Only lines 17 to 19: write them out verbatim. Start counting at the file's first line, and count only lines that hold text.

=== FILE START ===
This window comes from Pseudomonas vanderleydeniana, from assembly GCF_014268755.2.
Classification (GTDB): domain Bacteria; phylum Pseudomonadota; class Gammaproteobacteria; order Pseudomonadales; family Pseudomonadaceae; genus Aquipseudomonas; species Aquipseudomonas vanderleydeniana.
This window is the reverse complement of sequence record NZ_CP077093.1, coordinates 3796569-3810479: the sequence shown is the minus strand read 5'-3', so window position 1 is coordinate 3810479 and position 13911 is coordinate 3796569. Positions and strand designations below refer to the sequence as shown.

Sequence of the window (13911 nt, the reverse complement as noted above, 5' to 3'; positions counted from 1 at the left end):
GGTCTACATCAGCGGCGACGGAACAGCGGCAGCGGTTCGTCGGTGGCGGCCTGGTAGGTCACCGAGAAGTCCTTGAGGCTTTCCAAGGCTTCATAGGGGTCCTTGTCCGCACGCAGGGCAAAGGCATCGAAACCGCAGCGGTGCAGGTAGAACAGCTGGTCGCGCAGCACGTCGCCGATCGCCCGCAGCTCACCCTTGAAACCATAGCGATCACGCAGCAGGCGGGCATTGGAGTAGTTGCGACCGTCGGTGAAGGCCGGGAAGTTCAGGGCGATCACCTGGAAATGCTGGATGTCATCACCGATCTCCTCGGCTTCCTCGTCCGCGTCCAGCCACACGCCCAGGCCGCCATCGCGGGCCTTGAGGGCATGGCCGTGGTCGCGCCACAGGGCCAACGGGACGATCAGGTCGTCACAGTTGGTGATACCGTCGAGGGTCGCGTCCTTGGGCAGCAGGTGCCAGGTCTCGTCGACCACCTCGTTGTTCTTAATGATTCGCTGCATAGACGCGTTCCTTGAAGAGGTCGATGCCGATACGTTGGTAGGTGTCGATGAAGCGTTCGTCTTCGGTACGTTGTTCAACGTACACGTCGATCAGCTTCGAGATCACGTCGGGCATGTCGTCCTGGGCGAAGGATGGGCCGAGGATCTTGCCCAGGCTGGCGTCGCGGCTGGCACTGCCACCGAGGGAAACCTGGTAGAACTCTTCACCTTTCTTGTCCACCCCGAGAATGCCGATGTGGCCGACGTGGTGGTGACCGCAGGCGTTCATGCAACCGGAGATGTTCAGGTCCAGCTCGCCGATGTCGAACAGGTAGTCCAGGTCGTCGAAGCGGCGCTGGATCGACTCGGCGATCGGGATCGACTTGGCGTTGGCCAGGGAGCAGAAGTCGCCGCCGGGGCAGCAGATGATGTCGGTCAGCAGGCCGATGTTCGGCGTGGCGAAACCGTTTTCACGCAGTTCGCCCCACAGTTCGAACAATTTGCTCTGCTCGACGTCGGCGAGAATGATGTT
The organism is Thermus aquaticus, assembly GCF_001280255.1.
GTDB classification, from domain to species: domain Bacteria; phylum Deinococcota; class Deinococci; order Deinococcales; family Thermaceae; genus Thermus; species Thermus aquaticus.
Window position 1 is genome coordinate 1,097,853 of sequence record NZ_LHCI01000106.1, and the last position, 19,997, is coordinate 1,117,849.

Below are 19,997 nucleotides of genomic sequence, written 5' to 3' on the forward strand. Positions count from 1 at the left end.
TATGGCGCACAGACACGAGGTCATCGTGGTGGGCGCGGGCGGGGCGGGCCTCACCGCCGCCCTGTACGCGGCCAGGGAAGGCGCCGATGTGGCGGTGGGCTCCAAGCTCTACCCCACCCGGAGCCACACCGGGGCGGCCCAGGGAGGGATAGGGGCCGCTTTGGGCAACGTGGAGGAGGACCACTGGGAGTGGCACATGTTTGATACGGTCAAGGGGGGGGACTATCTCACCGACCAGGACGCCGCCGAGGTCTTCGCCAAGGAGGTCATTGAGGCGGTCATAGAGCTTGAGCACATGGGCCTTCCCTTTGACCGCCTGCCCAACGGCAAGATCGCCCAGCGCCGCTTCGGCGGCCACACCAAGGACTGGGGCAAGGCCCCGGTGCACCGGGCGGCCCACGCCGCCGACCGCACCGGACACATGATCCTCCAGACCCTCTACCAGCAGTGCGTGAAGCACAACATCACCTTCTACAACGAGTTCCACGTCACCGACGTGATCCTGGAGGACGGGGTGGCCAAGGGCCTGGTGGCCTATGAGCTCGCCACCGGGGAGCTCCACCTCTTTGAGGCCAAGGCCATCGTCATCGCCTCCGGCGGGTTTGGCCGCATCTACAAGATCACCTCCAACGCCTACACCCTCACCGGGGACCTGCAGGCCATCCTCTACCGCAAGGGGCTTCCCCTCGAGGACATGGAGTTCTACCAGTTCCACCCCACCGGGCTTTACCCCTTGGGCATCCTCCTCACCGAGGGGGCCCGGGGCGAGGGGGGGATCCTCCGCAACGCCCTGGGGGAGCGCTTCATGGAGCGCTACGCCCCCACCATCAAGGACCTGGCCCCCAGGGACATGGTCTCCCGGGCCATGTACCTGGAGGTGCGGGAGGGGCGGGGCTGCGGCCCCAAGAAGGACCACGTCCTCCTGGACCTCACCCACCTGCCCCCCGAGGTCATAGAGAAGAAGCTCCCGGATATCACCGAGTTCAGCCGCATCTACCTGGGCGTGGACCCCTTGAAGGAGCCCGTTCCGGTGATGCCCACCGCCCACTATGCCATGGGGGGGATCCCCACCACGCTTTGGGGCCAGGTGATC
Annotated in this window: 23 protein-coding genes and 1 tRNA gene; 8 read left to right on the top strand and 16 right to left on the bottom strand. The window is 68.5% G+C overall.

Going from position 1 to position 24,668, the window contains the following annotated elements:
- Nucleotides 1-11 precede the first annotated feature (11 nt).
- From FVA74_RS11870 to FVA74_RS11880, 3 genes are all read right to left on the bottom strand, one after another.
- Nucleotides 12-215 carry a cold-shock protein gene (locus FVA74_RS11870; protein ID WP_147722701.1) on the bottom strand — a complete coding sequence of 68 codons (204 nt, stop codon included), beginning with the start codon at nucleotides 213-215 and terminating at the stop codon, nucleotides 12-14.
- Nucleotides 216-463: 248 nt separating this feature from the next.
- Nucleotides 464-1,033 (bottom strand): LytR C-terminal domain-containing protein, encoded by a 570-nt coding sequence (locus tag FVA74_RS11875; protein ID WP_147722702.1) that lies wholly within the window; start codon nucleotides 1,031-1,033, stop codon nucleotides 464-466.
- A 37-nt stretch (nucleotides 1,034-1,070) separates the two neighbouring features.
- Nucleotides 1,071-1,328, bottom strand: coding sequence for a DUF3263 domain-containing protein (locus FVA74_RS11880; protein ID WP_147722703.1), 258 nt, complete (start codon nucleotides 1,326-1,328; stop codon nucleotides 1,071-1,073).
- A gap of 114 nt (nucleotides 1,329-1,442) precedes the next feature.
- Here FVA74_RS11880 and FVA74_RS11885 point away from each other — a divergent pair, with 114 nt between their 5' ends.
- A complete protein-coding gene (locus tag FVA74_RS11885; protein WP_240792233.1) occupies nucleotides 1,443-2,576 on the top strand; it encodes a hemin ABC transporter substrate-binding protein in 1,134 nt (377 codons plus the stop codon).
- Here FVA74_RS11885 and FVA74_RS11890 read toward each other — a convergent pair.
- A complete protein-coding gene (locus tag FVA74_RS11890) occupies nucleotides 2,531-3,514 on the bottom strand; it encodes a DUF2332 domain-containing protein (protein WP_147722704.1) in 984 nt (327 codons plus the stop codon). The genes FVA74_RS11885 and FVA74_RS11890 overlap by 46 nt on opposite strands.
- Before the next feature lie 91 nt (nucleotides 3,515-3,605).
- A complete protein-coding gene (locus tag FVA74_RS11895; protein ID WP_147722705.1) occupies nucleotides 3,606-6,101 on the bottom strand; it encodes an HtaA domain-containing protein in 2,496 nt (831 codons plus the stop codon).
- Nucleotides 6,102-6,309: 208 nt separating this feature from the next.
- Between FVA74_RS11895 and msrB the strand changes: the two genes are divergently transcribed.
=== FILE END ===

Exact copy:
- Nucleotides 464-1,033 (bottom strand): LytR C-terminal domain-containing protein, encoded by a 570-nt coding sequence (locus tag FVA74_RS11875; protein ID WP_147722702.1) that lies wholly within the window; start codon nucleotides 1,031-1,033, stop codon nucleotides 464-466.
- A 37-nt stretch (nucleotides 1,034-1,070) separates the two neighbouring features.
- Nucleotides 1,071-1,328, bottom strand: coding sequence for a DUF3263 domain-containing protein (locus FVA74_RS11880; protein ID WP_147722703.1), 258 nt, complete (start codon nucleotides 1,326-1,328; stop codon nucleotides 1,071-1,073).